You know the difference between practice, play, and performance. You know that this top ties mostly in line with the Japanese style of rope, that top prefers more decorative rope, and you understand what those things mean (and don’t mean). You know we should try to clear the area under an anchor point as soon as reasonably possible after using it. You know people shouldn’t be asking questions of the top or bottom until after the scene and aftercare is over. Etc. You know … the normal “rope etiquette” stuff.
Prepared for the Type of Rope Desired
This first implies that you have a sense of the type of rope you want to do, and maybe it doesn’t involve suspension (gasp)!
It also means you have already determined that the particular top you’re approaching is an appropriate person for that type of rope.
Past those two (maybe obvious) qualifiers, it means that you know that your body is ready for the rope you want to do through regular practice and conditioning and that you’ve done what you need to do immediately before to get ready (warmup, stretch, eat, hydrate, pee, etc.).
Lastly, it means you’ve got your own “rope bottoming bag” (whether it’s in a bag or not) that has the things you need to help you pre and post rope.
Able to Negotiate Effectively
Some of this is implied in the items above, but this includes all the normal negotiation skills: you know your limits; you know what physical, medical, or mental concerns you should discuss; you know how to negotiate for sexual, SM, and D/s aspects; you know what your aftercare needs are; you know how to negotiate around your risk profile; etc.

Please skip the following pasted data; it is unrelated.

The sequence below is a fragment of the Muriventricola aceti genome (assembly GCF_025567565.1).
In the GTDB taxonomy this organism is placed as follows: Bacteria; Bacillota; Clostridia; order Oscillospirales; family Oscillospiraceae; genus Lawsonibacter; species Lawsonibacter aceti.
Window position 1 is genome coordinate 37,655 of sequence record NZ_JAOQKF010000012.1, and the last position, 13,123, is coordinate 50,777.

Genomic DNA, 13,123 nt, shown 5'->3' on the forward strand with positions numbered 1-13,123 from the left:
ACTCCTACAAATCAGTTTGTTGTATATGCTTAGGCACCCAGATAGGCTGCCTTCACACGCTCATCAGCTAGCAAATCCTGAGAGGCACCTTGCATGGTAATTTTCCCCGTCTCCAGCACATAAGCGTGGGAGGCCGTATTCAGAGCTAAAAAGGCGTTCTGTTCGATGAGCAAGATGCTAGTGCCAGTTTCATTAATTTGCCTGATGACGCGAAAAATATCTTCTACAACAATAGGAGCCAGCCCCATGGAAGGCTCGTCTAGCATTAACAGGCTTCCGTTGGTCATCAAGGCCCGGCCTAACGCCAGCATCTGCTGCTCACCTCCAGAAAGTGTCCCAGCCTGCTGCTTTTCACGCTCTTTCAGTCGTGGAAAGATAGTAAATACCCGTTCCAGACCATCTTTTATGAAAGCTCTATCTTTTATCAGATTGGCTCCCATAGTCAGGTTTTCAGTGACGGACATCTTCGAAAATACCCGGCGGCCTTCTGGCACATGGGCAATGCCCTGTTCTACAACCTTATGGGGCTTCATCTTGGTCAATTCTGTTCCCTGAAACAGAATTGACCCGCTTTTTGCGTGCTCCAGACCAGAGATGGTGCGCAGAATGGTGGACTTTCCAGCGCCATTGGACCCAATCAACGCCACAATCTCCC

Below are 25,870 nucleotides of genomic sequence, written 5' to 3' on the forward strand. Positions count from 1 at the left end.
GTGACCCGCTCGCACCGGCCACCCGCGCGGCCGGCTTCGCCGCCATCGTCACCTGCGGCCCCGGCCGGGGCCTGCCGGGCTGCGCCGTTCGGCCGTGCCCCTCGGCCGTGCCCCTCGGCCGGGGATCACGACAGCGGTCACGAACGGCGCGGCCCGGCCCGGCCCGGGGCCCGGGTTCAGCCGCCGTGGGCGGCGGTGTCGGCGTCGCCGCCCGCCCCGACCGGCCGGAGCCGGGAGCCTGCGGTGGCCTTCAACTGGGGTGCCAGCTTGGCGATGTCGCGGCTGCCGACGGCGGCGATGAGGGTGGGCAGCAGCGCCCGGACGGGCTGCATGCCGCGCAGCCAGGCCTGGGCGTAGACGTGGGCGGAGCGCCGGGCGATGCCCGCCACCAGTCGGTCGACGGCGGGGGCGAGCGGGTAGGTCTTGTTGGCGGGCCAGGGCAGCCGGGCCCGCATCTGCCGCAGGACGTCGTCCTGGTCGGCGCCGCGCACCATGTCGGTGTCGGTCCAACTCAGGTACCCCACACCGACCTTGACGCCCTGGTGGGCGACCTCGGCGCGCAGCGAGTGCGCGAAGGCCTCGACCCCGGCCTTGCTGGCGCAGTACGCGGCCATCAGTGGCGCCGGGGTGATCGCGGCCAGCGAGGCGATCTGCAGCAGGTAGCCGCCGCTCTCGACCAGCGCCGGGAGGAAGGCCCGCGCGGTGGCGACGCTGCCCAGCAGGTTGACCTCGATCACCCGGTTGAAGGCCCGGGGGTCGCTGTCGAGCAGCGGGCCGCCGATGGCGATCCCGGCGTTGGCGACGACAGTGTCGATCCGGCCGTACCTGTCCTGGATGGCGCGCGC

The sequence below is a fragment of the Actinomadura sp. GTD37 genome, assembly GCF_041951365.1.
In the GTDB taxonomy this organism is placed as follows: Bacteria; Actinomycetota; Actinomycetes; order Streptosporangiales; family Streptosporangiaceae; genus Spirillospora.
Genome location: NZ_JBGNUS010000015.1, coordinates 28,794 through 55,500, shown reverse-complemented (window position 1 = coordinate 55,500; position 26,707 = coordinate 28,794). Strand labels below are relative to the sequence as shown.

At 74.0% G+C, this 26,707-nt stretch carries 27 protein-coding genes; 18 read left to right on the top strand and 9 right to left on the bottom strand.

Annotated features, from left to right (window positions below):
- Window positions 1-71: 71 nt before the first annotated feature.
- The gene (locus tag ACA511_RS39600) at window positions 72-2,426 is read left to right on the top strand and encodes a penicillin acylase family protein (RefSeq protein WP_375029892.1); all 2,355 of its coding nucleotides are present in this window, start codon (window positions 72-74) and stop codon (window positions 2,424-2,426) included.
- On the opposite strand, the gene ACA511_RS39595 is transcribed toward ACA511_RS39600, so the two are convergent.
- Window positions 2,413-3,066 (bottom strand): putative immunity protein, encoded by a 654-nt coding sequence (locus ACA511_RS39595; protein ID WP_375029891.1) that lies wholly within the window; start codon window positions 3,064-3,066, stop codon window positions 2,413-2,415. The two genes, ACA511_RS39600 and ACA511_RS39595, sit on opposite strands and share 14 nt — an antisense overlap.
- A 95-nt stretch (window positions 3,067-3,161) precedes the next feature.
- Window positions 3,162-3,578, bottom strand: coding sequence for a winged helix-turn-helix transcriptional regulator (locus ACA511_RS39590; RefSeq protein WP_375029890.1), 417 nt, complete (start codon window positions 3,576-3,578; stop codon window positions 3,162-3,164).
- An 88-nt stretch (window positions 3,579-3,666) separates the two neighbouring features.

Your negotiation comes from a healthy concern with what you want from the experience as much as what the top wants.
Humble and Honest about Experience
You don’t try to “oversell” yourself, you don’t drop names for the sake of dropping names, you don’t exaggerate, etc. You’re honest about your own level of experience and your limitations, and you let those inform your negotiation and communication.
Able to Assess Rope Tops
You are able to watch a rope top tie and have a general sense of that top’s experience, skill level, and style of rope … which informs the type of interaction(s) and rope you are willing to do with them. Once that top starts actually tying you, you can definitely confirm (or alter) your initial assessment. (Pretty much the bottom’s equivalent of this list …)
Able to Assess Hardware and Preparation
You know what a properly-installed anchor point looks like, whether or not the attachments to it are secure, can assess the quality of the rope, carabiners, and other hardware and whether or not they’re appropriate for your planned interaction. You confirm that someone has appropriate emergency release and response materials easily accessible should they be needed. Etc.
Able to Communicate Honestly and Appropriately
Like, umm … you can and will do this when needed (using whatever methods work for you and are negotiated prior to the interaction). You won’t stay silent because you don’t want to seem like you complain a lot, or because you’re too shy, or because you’re unsure. Of course, the degree of communication depends to some extent on the type of interaction, but the key word here is “able” with the assurance that you “will” where necessary for your safety.